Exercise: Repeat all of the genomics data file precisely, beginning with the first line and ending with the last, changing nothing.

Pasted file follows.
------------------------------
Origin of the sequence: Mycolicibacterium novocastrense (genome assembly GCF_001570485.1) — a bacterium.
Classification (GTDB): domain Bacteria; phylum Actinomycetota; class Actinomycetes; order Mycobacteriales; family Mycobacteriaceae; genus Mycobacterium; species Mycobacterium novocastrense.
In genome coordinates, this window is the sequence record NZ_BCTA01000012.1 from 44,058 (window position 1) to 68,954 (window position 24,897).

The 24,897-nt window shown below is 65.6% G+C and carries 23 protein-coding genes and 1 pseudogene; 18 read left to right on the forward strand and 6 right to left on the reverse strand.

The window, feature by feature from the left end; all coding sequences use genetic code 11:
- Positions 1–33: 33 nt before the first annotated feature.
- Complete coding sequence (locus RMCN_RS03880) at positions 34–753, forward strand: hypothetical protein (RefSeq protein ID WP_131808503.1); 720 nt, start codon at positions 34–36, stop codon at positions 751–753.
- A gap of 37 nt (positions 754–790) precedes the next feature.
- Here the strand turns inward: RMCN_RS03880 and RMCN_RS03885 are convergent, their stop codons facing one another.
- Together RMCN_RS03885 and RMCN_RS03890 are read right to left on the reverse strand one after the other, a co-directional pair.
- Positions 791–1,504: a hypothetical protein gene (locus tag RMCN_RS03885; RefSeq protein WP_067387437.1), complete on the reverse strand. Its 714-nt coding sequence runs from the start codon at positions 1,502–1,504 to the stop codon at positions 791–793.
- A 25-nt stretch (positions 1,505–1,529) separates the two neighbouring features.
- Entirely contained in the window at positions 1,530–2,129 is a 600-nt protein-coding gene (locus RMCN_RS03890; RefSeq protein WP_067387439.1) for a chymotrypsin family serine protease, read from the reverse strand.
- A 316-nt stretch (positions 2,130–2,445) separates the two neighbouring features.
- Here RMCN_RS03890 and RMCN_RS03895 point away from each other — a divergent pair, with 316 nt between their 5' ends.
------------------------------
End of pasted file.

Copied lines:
Origin of the sequence: Mycolicibacterium novocastrense (genome assembly GCF_001570485.1) — a bacterium.
Classification (GTDB): domain Bacteria; phylum Actinomycetota; class Actinomycetes; order Mycobacteriales; family Mycobacteriaceae; genus Mycobacterium; species Mycobacterium novocastrense.
In genome coordinates, this window is the sequence record NZ_BCTA01000012.1 from 44,058 (window position 1) to 68,954 (window position 24,897).

The 24,897-nt window shown below is 65.6% G+C and carries 23 protein-coding genes and 1 pseudogene; 18 read left to right on the forward strand and 6 right to left on the reverse strand.

The window, feature by feature from the left end; all coding sequences use genetic code 11:
- Positions 1–33: 33 nt before the first annotated feature.
- Complete coding sequence (locus RMCN_RS03880) at positions 34–753, forward strand: hypothetical protein (RefSeq protein ID WP_131808503.1); 720 nt, start codon at positions 34–36, stop codon at positions 751–753.
- A gap of 37 nt (positions 754–790) precedes the next feature.
- Here the strand turns inward: RMCN_RS03880 and RMCN_RS03885 are convergent, their stop codons facing one another.
- Together RMCN_RS03885 and RMCN_RS03890 are read right to left on the reverse strand one after the other, a co-directional pair.
- Positions 791–1,504: a hypothetical protein gene (locus tag RMCN_RS03885; RefSeq protein WP_067387437.1), complete on the reverse strand. Its 714-nt coding sequence runs from the start codon at positions 1,502–1,504 to the stop codon at positions 791–793.
- A 25-nt stretch (positions 1,505–1,529) separates the two neighbouring features.
- Entirely contained in the window at positions 1,530–2,129 is a 600-nt protein-coding gene (locus RMCN_RS03890; RefSeq protein WP_067387439.1) for a chymotrypsin family serine protease, read from the reverse strand.
- A 316-nt stretch (positions 2,130–2,445) separates the two neighbouring features.
- Here RMCN_RS03890 and RMCN_RS03895 point away from each other — a divergent pair, with 316 nt between their 5' ends.